Third International Scientific and Practical Conference “Eagles of the Palearctic: Study and Conservation”

Raptors Conservation. Suppl. 2. Proceedings of Conferences

The Imperial Eagle in the south-east of Kazakhstan 2022–2023: distribution, population numbers, threats

Kaptyonkina A.G. (Biodiversity Research and Conservation Center Community Trust, Astana; Institute of Zoology of the Ministry of Education and Science of the Republic of Kazakhstan, Almaty, Kazakhstan)
Pulikova G.I. (Biodiversity Research and Conservation Center Community Trust, Astana, Kazakhstan)
Sagaliev N.A. (Biodiversity Research and Conservation Center Community Trust; Republican state institution “State National Natural Park ‘Buiratau’”, Astana, Kazakhstan)
Karyakin I.V. (Russian Raptor Research and Conservation Network; Sibecocenter LLC, Novosibirsk, Russia)

Alyona Kaptyonkina
Genriyetta Pulikova
Nurum Sagaliev
Igor Karyakin
Recommended citation: Kaptyonkina A.G., Pulikova G.I., Sagaliev N.A., Karyakin I.V. The Imperial Eagle in the south-east of Kazakhstan 2022–2023: distribution, population numbers, threats. – Raptors Conservation. 2023. S2: 329–334. DOI: 10.19074/1814-8654-2023-2-329-34 URL:

Imperial eagle (Aquila heliaca) is one of the rare species of eagles breeding in Kazakhstan and inhabiting almost the entire territory of the country. The south and south-east of Kazakhstan is the southeastern border of the breeding range of the species (Karyakin, 2020). It is this part of the range that will be considered in this paper. The Imperial Eagle is classified as a Vulnerable species by the IUCN (BirdLife International, 2019), and in Kazakhstan it is listed in the Red Data Book as a Rare and Declining Species (Category III) (Pfeffer, 2010).

The global population of imperial eagles as of 2016 was estimated at 2.5–9,900 adults (BirdLife International, 2019), but the current estimate of the global population is 8099–9981 breeding pairs, whereof Kazakhstan has 3420–4260 breeding pairs or 42.2–42.7% of the global population (Karyakin, 2020).

20 pairs recorded here (Karyakin, Barabashin, 2006; Karyakin et al., 2008; Gubin, 2018). B.M. Gubin (2018), summarizing his data on Western Betpak-Dala, reports 60 known inhabited nests of Imperial Eagles, 39 of which were located on the poles of high-voltage power lines and 21 on saxaul; the birds nested most densely between Taikonur and the water station that supplies water to Stepnoi settlement.

By 2018, a minimum of 18 breeding territories of the Imperial Eagle were recorded in the Chu Valley and the area from Shuto Taikonyr (Karyakin, Barabashin, 2006a; Karyakin et al., 2008; Gubin, 2018; Abdullin et al., 2020; Andreenkov et al., 2020). A large group of the species is still present in southern Kazakhstan. In the last two years, research has been conducted and the population size of the Imperial Eagle has been revised along the edge of the Moiynkum sands in forest belts, where eagles of this species have not been monitored before. A large breeding group of more than 100 pairs is concentrated in the Moiynkum sands, which forms the southeastern edge of the desert population of this species (Karyakin, 2020). During two research seasons (2022 and 2023) it was possible to collect characteristics of 49 nest structures of the Imperial Eagle. Most nests (85.71%) were found on the Chinese Elm (Ulmus parvifolia), 6.12% on Turanga (Populus sp.), 4.08% on saxaul (Halóxylon sp.) and one nest each or 2.04% were recorded on Elaeagnus (Elaeagnus sp.) and electric poles (n=49). In 2022, clutch sizes ranged from 1 to 3 eggs, averaging 2±0.63 eggs per successful nest. The obtained data correlate with generalized data from literature sources.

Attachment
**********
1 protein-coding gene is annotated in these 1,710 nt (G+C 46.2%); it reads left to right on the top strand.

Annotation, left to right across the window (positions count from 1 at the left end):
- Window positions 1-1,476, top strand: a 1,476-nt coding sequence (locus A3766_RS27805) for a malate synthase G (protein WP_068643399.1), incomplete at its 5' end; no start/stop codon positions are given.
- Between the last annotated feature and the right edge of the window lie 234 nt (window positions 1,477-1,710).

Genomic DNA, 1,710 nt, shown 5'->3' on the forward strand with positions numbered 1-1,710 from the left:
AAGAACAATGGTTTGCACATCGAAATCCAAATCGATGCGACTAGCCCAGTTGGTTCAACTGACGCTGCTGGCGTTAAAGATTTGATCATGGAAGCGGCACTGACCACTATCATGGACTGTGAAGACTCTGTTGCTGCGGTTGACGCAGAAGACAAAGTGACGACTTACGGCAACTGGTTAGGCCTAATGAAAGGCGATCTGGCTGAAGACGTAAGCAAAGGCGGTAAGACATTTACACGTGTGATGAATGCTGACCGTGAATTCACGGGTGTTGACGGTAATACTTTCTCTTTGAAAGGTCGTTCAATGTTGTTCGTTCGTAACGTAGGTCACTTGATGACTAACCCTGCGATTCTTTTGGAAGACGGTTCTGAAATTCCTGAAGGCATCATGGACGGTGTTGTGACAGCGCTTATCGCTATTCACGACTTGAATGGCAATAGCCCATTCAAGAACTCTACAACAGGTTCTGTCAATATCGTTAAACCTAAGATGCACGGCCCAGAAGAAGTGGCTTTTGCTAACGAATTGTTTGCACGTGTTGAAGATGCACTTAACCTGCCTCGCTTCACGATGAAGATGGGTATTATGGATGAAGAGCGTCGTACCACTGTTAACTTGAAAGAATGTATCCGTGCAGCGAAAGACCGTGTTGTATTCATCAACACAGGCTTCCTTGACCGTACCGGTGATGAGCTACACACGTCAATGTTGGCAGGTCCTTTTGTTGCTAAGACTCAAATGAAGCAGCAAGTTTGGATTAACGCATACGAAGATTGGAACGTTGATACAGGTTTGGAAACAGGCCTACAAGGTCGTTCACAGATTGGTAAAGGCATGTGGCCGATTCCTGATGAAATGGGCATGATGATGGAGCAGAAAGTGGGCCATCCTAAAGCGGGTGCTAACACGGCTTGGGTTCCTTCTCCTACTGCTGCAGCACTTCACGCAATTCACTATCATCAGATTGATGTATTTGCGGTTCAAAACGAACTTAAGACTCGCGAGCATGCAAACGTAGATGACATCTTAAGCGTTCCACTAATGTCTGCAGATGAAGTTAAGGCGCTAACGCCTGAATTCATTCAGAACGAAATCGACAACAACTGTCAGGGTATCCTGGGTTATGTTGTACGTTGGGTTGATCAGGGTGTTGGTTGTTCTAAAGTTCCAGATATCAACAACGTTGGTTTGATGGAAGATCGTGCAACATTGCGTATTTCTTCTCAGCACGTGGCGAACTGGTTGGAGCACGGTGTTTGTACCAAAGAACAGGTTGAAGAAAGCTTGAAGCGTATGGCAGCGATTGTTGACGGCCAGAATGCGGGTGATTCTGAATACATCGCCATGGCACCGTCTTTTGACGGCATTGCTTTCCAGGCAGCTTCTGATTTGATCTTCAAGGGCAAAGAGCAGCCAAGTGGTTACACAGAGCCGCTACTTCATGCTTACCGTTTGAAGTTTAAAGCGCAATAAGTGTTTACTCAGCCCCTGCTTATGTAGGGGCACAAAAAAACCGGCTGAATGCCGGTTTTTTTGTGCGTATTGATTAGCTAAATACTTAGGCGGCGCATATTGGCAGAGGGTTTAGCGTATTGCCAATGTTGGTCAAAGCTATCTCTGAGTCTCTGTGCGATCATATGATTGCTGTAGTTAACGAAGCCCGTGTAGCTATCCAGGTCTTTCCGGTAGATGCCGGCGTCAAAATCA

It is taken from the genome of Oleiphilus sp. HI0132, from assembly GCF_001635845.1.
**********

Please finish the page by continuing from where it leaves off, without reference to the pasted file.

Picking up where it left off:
The research in 2022 (in 2023, research was conducted only in spring) showed satisfactory breeding success of the Imperial Eagle in the area under examination – 40% of successful nests, by the end of the season brood size ranged from 1 to 2 fledglings, averaging 1.75±0.5 fledglings per successful nest (n=4) and 0.78±0.97 fledglings per active nest (n=9). The overall breeding success for all nests examined was 44.44% and breeding efficiency was 58.33% (Karyakin et al., 2023). Despite the depression of the rodent population, imperial eagles are quite efficient in reorganizing to feed on different bird species and use other food items among mammals (hares Lepus sp., hedgehogs Erinaceus sp., etc.).